Call of Duty Black Ops

Call of Duty: Black Ops is the seventh video console game in the COD series and was made available to an extremely eager fan base on Tuesday 9 November, 2010. When we say eager, we aren’t being sloppy with our words – over 5.6 million copies of the game were snapped up by players within the first 24 hours of it hitting the stores. That gave Call of Duty: Black Ops the world record for the fastest selling video games title in history, but the game also made headlines for a couple of other reasons, both of them rather controversial.

The first reason why Call of Duty: Black Ops caused controversy was because the storyline, which revolves around Cold War cover-ups, includes one mission where players have to try and assassinate Fidel Castro, former president of Cuba. This obviously didn't go down well in Cuba even though the game itself is not on sale in that country, and many Cubans complained that the mission as one that glorifies assassination and serves as a negative influence on American youths.

Of course, this isn’t the first time that the content of a COD game has caused controversy. A previous COD game made headlines for a mission which allowed players to take on the role of a terrorist attacking an airport, and in the wake of 9/11 that kind of mission was sure to grab plenty of attention. There were even calls for the title to be banned, but to the relief of players those calls weren’t acted upon. The Fidel Castro mission in Call of Duty: Black Ops is quite different from the terrorist plot, but it still raised quite a few eyebrows and was openly criticised on the website of the Cuban government.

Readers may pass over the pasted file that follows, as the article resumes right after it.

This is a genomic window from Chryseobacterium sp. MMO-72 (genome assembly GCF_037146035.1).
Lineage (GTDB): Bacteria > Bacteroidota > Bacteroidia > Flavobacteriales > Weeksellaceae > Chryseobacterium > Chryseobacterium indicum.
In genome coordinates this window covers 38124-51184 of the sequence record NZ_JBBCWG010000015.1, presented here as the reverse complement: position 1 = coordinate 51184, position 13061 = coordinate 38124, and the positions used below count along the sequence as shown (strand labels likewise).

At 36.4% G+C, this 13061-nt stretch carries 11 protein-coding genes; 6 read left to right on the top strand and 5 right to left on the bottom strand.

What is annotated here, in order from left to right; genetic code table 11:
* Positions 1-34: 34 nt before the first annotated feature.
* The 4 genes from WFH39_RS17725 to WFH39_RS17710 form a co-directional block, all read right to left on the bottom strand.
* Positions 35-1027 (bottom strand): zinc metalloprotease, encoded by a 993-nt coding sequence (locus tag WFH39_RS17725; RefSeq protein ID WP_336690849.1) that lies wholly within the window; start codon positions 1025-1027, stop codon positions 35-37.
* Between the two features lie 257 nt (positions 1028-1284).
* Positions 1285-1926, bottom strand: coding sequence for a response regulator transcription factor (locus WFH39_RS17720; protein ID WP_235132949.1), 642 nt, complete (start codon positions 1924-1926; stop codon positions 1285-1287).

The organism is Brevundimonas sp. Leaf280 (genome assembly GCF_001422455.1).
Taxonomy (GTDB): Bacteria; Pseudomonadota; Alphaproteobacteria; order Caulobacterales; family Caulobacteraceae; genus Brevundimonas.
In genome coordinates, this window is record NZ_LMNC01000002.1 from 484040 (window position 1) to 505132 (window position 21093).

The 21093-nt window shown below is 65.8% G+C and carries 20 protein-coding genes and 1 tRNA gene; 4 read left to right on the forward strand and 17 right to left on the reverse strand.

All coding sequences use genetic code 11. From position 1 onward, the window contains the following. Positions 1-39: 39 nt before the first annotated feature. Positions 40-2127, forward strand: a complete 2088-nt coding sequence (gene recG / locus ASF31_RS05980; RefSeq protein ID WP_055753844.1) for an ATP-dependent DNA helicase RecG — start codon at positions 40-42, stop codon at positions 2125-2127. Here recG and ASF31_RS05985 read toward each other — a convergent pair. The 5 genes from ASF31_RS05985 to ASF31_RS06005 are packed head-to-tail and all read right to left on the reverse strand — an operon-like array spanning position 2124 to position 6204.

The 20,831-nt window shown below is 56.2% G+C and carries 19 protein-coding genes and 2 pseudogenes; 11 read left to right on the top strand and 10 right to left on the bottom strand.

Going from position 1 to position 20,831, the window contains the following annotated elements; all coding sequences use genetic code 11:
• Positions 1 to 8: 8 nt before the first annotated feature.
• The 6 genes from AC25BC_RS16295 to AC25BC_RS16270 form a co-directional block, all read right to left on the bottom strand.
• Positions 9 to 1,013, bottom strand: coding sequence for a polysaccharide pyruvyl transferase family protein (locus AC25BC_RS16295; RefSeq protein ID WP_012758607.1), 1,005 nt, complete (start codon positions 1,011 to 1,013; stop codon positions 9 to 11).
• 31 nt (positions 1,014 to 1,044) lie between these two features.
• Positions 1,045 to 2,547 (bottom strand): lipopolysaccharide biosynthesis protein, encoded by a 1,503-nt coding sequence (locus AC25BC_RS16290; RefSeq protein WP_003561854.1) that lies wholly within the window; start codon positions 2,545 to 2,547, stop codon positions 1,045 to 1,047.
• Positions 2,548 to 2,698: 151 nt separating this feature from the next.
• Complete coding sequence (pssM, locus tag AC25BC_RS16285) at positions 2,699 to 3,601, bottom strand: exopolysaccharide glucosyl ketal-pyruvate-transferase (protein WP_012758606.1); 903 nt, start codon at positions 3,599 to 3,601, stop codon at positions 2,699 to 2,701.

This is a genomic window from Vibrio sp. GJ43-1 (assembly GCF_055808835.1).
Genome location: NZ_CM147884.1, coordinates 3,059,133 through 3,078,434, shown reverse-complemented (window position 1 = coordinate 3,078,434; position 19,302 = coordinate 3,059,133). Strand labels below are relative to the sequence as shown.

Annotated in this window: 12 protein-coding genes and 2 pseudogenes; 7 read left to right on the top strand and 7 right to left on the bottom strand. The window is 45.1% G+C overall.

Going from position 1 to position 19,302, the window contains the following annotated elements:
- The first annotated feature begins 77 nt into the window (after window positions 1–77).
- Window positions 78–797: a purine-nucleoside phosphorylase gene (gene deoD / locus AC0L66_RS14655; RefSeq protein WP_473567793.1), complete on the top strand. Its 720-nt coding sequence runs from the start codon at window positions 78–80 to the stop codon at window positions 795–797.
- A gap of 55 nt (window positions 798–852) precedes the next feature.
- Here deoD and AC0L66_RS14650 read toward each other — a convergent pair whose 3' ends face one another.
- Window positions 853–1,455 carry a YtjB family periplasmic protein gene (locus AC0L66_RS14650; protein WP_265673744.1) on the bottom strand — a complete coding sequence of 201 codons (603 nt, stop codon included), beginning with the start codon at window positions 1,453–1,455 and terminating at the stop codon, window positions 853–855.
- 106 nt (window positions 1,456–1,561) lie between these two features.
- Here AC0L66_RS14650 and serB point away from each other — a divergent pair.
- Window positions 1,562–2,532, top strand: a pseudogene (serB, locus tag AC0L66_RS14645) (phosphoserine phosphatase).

The other reason why Call of Duty: Black Ops caused controversy was because of the general nature of the game. Like its predecessors, COD: Black Ops is a first-person shooter which involves killing the enemy (or rather, lots of enemies), and modern video games technology means that the experience of playing the game is incredibly realistic – so much so that in the UK the game can only be purchased by players aged 18 or over. The controversy here is that even though the game is labelled “adults only” many people under the age of 18 will play it even if they aren’t old enough to buy it, and some have argued that exposure to such realistic violence can have a negative psychological impact on younger players.

This argument about the way in which video games might have a negative impact on “impressionable young players” is one that has been around for years, so it is no real surprise that it came up when COD: Black Ops was released. The same argument has been raised concerning the content of movies and even song lyrics, and in all cases it has never been resolved, and probably never will be. We therefore expect similar controversy to arise whenever the next installment of the COD franchise is released.

In the meantime, from a gaming perspective, Call of Duty: Black Ops is one of the finest first-person shooters released, and by COD standards that is quite an achievement. If you get the chance to play the game (and you are aged 18 or over) then it well worth checking out. And if you fancy having some COD fun in an online slots format, don’t forget to play the COD 4 slots game.